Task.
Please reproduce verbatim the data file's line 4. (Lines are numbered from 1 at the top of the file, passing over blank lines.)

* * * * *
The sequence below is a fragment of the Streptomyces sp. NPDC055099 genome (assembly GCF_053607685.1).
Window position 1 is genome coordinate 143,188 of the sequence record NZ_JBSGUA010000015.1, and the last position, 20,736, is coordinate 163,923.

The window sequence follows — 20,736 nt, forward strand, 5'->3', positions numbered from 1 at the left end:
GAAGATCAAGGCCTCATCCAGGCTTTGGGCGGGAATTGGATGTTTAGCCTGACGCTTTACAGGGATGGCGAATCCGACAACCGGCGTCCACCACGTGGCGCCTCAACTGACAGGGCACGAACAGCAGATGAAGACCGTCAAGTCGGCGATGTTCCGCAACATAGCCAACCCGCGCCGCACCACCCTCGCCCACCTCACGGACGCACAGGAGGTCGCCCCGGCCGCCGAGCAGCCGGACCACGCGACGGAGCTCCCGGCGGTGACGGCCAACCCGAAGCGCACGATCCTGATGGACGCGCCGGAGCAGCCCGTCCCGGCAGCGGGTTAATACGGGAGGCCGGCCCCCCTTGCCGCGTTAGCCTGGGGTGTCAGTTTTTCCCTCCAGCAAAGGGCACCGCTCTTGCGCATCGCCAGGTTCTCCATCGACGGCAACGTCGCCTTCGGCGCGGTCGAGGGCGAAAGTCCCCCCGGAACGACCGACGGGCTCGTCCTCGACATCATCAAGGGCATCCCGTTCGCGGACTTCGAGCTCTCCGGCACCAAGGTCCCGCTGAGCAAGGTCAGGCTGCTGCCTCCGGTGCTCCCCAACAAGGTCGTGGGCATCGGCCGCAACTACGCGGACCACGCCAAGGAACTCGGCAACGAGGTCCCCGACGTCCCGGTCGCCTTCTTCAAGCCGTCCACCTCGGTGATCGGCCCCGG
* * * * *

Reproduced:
GAAGATCAAGGCCTCATCCAGGCTTTGGGCGGGAATTGGATGTTTAGCCTGACGCTTTACAGGGATGGCGAATCCGACAACCGGCGTCCACCACGTGGCGCCTCAACTGACAGGGCACGAACAGCAGATGAAGACCGTCAAGTCGGCGATGTTCCGCAACATAGCCAACCCGCGCCGCACCACCCTCGCCCACCTCACGGACGCACAGGAGGTCGCCCCGGCCGCCGAGCAGCCGGACCACGCGACGGAGCTCCCGGCGGTGACGGCCAACCCGAAGCGCACGATCCTGATGGACGCGCCGGAGCAGCCCGTCCCGGCAGCGGGTTAATACGGGAGGCCGGCCCCCCTTGCCGCGTTAGCCTGGGGTGTCAGTTTTTCCCTCCAGCAAAGGGCACCGCTCTTGCGCATCGCCAGGTTCTCCATCGACGGCAACGTCGCCTTCGGCGCGGTCGAGGGCGAAAGTCCCCCCGGAACGACCGACGGGCTCGTCCTCGACATCATCAAGGGCATCCCGTTCGCGGACTTCGAGCTCTCCGGCACCAAGGTCCCGCTGAGCAAGGTCAGGCTGCTGCCTCCGGTGCTCCCCAACAAGGTCGTGGGCATCGGCCGCAACTACGCGGACCACGCCAAGGAACTCGGCAACGAGGTCCCCGACGTCCCGGTCGCCTTCTTCAAGCCGTCCACCTCGGTGATCGGCCCCGG